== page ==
The issue of drug addiction and the focus on harm reduction approach

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This article was exclusively written for The European Sting by Ms. UWASE Sandrine, a medical student from the University of Rwanda, Rwanda. She is affiliated with the International Federation of Medical Students Associations (IFMSA), cordial partner of The Sting. The opinions expressed in this piece belong strictly to the writers and do not necessarily reflect IFMSA’s view on the topic, nor The European Sting’s one.

[1]Addiction is defined as a chronic, relapsing disorder characterized by compulsive drug seeking and use despite adverse consequences. After many criminal and societal sanctions, we come up with, people still use drugs, and far too many still die.  Making drugs illegal has nothing to do with stopping people from using them. Judging, and criticizing drug users increases the stigma and self-hatred. Not only are they caught up in a hopeless cycle of incarceration, violence, poverty, marginalization, and discrimination that have been created by our drug laws, but they are also at the peak of getting infected by HIV and other transmittable diseases.

[2]According to WHO, People who inject drugs are at an increased risk of HIV, Tuberculosis, and Viral Hepatitis B and C, in addition to an overdose. Globally, around 11 million people inject drugs. [3]Approximately 1.4 million of these people are living with HIV [4]while 39.4% have viremic HCV infection, in this way recommends a package of harm reduction interventions that will reduce the overall overdose deaths and transmission of such diseases.

Harm Reduction stands in stark contrast to a punitive approach to problematic drug is based on minimizing negative consequences and promoting optimal health and social inclusion. It includes strategies like needle exchange programs that reduce the risk of acquiring HIV, supervised injection and consumption sites, and overdose prevention sites. Saying such programs are an endorsement for drugs is like saying a hospital is an endorsement for sickness or a chemotherapy clinic is an endorsement for cancer. These all are places you go to treat an illness and addiction is an illness and an effective proven treatment for it is Harm Reduction.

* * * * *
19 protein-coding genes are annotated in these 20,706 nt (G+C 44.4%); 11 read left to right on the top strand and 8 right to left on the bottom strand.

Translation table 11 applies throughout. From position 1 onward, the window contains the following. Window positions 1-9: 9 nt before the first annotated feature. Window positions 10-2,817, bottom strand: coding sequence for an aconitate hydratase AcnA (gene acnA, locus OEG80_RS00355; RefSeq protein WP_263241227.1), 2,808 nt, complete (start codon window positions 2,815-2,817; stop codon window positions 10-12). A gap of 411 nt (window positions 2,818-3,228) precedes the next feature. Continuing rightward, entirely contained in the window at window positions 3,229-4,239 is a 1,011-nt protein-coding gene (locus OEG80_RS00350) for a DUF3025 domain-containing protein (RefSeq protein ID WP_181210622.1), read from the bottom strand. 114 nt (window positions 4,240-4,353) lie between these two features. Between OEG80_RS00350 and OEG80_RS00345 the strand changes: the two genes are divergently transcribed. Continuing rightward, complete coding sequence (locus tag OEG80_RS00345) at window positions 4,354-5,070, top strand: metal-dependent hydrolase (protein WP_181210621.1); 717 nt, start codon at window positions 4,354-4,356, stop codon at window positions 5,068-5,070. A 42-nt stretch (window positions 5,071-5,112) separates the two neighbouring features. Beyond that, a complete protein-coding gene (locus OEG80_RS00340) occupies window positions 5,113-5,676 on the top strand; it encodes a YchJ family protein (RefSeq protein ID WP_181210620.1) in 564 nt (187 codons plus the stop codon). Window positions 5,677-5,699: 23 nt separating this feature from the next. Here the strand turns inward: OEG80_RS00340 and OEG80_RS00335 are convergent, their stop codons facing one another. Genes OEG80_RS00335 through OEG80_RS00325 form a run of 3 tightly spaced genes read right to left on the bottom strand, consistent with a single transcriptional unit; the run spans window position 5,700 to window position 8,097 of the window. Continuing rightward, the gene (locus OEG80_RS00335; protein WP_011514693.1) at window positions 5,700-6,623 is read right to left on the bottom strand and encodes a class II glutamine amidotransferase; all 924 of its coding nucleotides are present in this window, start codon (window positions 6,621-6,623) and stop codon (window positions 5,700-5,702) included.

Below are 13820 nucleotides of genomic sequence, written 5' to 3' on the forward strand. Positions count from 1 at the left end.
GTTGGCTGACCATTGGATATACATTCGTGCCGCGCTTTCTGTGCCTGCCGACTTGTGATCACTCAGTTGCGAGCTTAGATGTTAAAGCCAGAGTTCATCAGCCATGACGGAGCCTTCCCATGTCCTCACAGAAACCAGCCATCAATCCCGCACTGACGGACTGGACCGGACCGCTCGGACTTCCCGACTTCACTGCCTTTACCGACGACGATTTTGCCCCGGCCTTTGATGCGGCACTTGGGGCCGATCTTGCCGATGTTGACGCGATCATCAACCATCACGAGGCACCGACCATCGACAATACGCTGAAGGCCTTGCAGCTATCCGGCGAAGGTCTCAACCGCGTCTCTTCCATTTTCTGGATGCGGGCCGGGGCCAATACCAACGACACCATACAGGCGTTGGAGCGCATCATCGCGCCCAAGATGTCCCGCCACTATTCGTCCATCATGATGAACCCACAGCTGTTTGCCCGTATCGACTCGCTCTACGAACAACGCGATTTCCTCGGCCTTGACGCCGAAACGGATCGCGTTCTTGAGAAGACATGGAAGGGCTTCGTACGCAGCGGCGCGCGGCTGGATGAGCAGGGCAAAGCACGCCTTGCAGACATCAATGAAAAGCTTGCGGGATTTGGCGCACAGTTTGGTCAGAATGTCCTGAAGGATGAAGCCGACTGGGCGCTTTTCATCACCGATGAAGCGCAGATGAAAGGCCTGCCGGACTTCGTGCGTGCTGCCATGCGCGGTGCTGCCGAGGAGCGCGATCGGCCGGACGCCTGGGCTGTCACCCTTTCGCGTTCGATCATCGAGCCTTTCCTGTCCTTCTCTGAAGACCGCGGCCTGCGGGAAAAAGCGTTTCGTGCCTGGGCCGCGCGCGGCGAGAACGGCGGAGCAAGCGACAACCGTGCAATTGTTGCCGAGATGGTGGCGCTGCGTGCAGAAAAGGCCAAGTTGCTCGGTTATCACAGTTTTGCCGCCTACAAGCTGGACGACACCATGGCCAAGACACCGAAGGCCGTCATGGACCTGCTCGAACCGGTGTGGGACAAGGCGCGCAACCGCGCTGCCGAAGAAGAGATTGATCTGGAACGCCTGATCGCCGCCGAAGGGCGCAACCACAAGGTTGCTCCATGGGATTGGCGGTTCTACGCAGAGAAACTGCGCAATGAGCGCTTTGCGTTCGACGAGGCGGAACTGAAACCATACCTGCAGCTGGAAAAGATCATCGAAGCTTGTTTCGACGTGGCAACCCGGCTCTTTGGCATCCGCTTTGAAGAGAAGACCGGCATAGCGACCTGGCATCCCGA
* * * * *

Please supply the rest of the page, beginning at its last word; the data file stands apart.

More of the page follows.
Withdrawal management can also be viewed as a harm reduction strategy. Decades of experience and evidence prove that getting antidote naloxone in the hands of people who use drugs is the most effective way to prevent an overdose and so are substitution treatments like methadone which is widely prescribed to heroin users.

Psychosocial, community-based support can also help individuals overcome social barriers and create solutions that work best for their community. The offering of immunity for drug law violations, as another strategy, will encourage drug users to get life-saving help.

These strategies for drug use can improve health, bring connections, and greatly reduce suffering and death. We, the world, are stuck in the idea that the only option for drug users is to stop using drugs. Offering them a clean needle and a safe place to inject and dispose of is the first step to treatment and recovery.

Harm Reduction is claimed to give the wrong message to our children about drug users, but as I recall, these drug users are our children. I consider harm reduction as a step to the abstinence approach. People who use drugs are the experts of their own experience and we should provide every opportunity for those suffering to experience the miracle of recovery. Handcuffs won’t solve the drug crisis. so, why won’t harm reduction approaches take off?


1. “Drug Misuse and Addiction.” National Institutes of Health. U.S. Department of Health and Human Services, July 13, 2020.

2. “People Who Inject Drugs.” World Health Organization. World Health Organization. Accessed June 25, 2022.

3. “Executive Summary.” World Drug Report, 2020, 10–24.

4. Des Jarlais, Don C. “Commentary on GrebelyEt Al. (2019): Ending HCV Epidemics among People Who Inject Drugs.” Addiction 114, no. 1 (2018): 167–68.

5. “The Harm Reduction Model of Drug Addiction Treatment: Mark Tyndall.” YouTube, May 9, 2018.

About the author

UWASE Sandrine is a medical student from the University of Rwanda, Rwanda. She is affiliated with MEDSAR Rwanda (IFMSA NMO) in the Standing committee on Public Health. Sandrine is more engaged in youth empowerment and interested in equitable healthcare. She is highly an advocate for quality health care for all and is involved and an enthusiast in research.

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